Rousing the angry villagers

It is interesting to see the contrast between the Sunday Herald’s immediate and unequivocal acknowledgement of British Labour in Scotland’s (BLiS) role in the PFI scandal and the often painfully contrived avoidance of any mention of BLiS in most of the mainstream media. Is it possible that this issue, being such as to seize upon the public imagination, will be the tipping point in awakening the people of Scotland to the extent of the British media’s collusion with the forces of British nationalism?

Such a tipping point must surely come. The groundless smears, grotesque distortions and downright dishonesty of the media has become so blatant and extreme that it is inevitable that this should become a significant political issue at some point. People’s expectations of newspapers are not high. Journalists compete with bankers for the largest share of popular contempt. Perhaps counter-intuitively, this has bred a certain apathy about their conduct. But what may break through that wall of apathy is the sense that people are being treated as fools.

People expect to be treated with a certain degree of contempt by the mouthpieces of the British establishment. At some level, they tend to be aware that they are being manipulated. They put up with this because it is regarded as normal and because they feel powerless to retaliate. And because individuals like to feel that they are clever enough to resist the manipulation. That they compensate for it. That it is only the mindless masses who are led like sheeple. They are too smart for that. The media, of course, contrive to foster this illusion. Little do these individuals realise that the feeling of superiority is part of the manipulation.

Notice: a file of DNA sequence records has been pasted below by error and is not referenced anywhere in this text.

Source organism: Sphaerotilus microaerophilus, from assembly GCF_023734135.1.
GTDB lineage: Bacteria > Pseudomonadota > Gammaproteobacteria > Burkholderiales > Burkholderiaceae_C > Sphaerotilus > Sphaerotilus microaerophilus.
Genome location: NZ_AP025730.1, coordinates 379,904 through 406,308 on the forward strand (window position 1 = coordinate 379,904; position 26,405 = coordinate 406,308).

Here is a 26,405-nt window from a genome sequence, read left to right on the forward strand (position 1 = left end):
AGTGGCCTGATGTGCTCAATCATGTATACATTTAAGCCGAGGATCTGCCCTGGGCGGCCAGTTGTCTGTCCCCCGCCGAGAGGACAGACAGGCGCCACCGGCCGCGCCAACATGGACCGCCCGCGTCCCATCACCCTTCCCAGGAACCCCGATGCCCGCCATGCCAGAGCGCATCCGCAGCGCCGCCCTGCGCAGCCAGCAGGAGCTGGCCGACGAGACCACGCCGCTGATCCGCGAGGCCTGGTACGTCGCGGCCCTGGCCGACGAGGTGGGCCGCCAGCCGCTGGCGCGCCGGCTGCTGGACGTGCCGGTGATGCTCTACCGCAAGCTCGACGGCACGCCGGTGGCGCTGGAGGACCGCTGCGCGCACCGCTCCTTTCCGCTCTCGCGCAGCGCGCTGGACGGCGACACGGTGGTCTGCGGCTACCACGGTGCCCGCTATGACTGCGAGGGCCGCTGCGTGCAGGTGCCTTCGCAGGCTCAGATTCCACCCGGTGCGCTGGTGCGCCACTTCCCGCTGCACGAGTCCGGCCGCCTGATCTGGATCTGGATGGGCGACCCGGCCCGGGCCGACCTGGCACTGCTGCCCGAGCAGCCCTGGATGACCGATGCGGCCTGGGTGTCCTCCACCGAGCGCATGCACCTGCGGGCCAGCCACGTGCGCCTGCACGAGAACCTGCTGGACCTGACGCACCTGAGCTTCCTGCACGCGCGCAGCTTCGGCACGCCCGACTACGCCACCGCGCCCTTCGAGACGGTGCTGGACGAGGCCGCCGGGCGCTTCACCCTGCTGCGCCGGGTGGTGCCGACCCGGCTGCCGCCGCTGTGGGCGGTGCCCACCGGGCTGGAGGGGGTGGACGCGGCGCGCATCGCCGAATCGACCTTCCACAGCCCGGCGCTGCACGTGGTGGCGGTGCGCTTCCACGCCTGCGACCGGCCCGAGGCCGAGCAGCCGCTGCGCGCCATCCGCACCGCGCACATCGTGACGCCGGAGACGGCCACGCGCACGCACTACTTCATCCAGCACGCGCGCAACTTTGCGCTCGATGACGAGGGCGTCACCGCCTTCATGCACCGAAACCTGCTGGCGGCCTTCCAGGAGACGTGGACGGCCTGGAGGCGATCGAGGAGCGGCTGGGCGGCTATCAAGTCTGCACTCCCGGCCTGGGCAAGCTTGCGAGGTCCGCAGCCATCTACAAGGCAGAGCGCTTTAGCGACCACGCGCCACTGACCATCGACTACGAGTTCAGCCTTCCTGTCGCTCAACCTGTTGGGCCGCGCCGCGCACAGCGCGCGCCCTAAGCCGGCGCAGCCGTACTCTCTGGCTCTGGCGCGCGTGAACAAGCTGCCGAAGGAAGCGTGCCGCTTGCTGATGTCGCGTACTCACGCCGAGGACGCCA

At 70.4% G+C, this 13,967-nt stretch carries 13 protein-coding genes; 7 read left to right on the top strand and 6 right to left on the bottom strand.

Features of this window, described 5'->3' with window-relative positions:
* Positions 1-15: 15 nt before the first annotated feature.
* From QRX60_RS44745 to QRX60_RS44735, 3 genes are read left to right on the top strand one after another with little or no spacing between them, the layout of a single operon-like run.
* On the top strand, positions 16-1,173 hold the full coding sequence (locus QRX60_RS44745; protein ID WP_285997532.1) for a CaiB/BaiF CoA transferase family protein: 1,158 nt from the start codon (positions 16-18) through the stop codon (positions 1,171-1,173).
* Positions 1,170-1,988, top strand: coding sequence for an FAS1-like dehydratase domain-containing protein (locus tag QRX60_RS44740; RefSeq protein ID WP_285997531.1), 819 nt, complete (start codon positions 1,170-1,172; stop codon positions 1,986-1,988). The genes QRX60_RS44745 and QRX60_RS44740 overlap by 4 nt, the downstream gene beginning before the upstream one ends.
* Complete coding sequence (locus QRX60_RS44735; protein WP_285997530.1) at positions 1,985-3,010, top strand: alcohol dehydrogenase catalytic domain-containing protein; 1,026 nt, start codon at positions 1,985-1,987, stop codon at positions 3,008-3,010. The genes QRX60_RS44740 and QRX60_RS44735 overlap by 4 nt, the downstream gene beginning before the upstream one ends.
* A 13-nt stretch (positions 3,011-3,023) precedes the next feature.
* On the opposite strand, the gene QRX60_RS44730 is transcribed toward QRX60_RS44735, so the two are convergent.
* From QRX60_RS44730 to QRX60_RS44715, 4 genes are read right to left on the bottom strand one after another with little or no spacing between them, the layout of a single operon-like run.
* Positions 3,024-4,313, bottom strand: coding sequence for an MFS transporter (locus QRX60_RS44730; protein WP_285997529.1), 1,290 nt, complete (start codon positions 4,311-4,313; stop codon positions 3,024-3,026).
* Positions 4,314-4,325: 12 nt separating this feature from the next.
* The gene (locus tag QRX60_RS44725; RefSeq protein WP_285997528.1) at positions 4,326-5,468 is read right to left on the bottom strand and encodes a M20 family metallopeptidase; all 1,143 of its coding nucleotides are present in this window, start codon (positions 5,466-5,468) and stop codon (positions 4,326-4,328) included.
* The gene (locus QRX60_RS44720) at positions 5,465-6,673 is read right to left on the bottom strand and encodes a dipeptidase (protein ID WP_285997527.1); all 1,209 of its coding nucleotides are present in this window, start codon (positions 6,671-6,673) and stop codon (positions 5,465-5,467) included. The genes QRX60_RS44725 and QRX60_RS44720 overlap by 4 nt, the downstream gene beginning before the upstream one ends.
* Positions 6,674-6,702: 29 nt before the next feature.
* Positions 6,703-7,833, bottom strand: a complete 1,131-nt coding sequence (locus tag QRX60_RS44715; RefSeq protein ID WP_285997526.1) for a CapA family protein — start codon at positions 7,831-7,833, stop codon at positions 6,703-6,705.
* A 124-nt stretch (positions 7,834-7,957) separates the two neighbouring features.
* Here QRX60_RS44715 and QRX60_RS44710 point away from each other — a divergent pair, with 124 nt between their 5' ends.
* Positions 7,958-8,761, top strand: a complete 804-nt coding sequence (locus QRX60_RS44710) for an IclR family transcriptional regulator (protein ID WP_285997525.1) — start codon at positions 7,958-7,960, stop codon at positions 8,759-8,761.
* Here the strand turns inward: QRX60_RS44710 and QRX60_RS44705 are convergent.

But when the contempt begins to chafe self-regard; when the manipulation becomes clumsy enough to leave egos bruised, then people are likely to react with anger.

Take, as an illustrative example, the MPs’ expenses scandal. It’s not as if people were unaware of the venality of MPs. Most at least assumed that MPs were fiddling the system. But when the corruption was thrust in their faces, the public turned on MPs with a vengeance.

Are we reaching that point with the media in Scotland? Will the totally unabashed scheming to cover up BLiS’s responsibility for the PFI fiasco be the proverbial straw? Will the brazen efforts to minimise BLiS’s culpability be a contemptuous manipulation to far?

Is the dam about to break and release all the pent-up rage and indignation stored up from past abuses of the public trust?

Has the media finally gone too far?

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3 thoughts on “Rousing the angry villagers

  1. Andrew Wilson

    The media, visual, audio and in print are a disgrace, they have gone too far and have circled round to do it again.

  2. Rob James

    A neighbour of mine, a reasonably intelligent person who voted Yes in the referendum and SNP at the GE last May, was blissfully unaware of the media bias until I pointed it out to him. He started to pay attention to the BBC in particular. Within days he reported back to me, amazed that he had not noticed it before. He duly spread the word to friends and family. Sometimes a little prompt in the right direction is necessary, particularly to those who are not on social media sites. It is a gradual process, but we are fast approaching the tipping point.

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